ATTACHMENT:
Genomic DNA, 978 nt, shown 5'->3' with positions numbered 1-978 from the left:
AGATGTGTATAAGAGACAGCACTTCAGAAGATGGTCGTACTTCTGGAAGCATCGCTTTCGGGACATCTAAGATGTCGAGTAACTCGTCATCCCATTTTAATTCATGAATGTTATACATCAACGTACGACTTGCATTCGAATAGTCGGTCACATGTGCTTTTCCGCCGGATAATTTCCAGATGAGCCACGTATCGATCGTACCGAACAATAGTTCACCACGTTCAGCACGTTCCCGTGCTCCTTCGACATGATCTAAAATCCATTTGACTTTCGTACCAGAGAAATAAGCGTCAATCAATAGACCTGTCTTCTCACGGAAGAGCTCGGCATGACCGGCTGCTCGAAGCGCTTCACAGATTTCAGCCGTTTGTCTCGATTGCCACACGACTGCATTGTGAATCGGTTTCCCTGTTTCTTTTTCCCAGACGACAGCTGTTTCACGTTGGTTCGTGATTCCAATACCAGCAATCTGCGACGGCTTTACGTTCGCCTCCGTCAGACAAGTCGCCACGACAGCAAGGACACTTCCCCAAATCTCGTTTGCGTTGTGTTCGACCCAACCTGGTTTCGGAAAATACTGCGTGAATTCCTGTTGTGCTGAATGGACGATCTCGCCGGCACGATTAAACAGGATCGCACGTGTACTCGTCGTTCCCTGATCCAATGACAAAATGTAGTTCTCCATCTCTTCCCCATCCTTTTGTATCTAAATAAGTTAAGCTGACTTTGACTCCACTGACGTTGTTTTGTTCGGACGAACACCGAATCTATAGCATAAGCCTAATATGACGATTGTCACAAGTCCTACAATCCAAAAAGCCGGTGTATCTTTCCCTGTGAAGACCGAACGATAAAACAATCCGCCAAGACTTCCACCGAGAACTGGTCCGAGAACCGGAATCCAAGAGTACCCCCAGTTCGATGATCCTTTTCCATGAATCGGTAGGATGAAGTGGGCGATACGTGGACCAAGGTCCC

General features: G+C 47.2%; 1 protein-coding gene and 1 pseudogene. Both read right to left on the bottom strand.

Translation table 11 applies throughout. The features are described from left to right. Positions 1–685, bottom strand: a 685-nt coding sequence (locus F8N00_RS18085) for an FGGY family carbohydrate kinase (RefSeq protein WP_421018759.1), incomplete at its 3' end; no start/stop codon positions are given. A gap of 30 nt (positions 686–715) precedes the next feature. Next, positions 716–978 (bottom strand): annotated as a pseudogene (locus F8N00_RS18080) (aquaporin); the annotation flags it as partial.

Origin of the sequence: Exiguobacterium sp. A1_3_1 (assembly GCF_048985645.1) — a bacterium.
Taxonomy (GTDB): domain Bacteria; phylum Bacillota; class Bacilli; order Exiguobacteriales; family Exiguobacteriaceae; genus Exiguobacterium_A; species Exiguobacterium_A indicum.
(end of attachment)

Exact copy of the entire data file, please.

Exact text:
Genomic DNA, 978 nt, shown 5'->3' with positions numbered 1-978 from the left:
AGATGTGTATAAGAGACAGCACTTCAGAAGATGGTCGTACTTCTGGAAGCATCGCTTTCGGGACATCTAAGATGTCGAGTAACTCGTCATCCCATTTTAATTCATGAATGTTATACATCAACGTACGACTTGCATTCGAATAGTCGGTCACATGTGCTTTTCCGCCGGATAATTTCCAGATGAGCCACGTATCGATCGTACCGAACAATAGTTCACCACGTTCAGCACGTTCCCGTGCTCCTTCGACATGATCTAAAATCCATTTGACTTTCGTACCAGAGAAATAAGCGTCAATCAATAGACCTGTCTTCTCACGGAAGAGCTCGGCATGACCGGCTGCTCGAAGCGCTTCACAGATTTCAGCCGTTTGTCTCGATTGCCACACGACTGCATTGTGAATCGGTTTCCCTGTTTCTTTTTCCCAGACGACAGCTGTTTCACGTTGGTTCGTGATTCCAATACCAGCAATCTGCGACGGCTTTACGTTCGCCTCCGTCAGACAAGTCGCCACGACAGCAAGGACACTTCCCCAAATCTCGTTTGCGTTGTGTTCGACCCAACCTGGTTTCGGAAAATACTGCGTGAATTCCTGTTGTGCTGAATGGACGATCTCGCCGGCACGATTAAACAGGATCGCACGTGTACTCGTCGTTCCCTGATCCAATGACAAAATGTAGTTCTCCATCTCTTCCCCATCCTTTTGTATCTAAATAAGTTAAGCTGACTTTGACTCCACTGACGTTGTTTTGTTCGGACGAACACCGAATCTATAGCATAAGCCTAATATGACGATTGTCACAAGTCCTACAATCCAAAAAGCCGGTGTATCTTTCCCTGTGAAGACCGAACGATAAAACAATCCGCCAAGACTTCCACCGAGAACTGGTCCGAGAACCGGAATCCAAGAGTACCCCCAGTTCGATGATCCTTTTCCATGAATCGGTAGGATGAAGTGGGCGATACGTGGACCAAGGTCCC

General features: G+C 47.2%; 1 protein-coding gene and 1 pseudogene. Both read right to left on the bottom strand.

Translation table 11 applies throughout. The features are described from left to right. Positions 1–685, bottom strand: a 685-nt coding sequence (locus F8N00_RS18085) for an FGGY family carbohydrate kinase (RefSeq protein WP_421018759.1), incomplete at its 3' end; no start/stop codon positions are given. A gap of 30 nt (positions 686–715) precedes the next feature. Next, positions 716–978 (bottom strand): annotated as a pseudogene (locus F8N00_RS18080) (aquaporin); the annotation flags it as partial.

Origin of the sequence: Exiguobacterium sp. A1_3_1 (assembly GCF_048985645.1) — a bacterium.
Taxonomy (GTDB): domain Bacteria; phylum Bacillota; class Bacilli; order Exiguobacteriales; family Exiguobacteriaceae; genus Exiguobacterium_A; species Exiguobacterium_A indicum.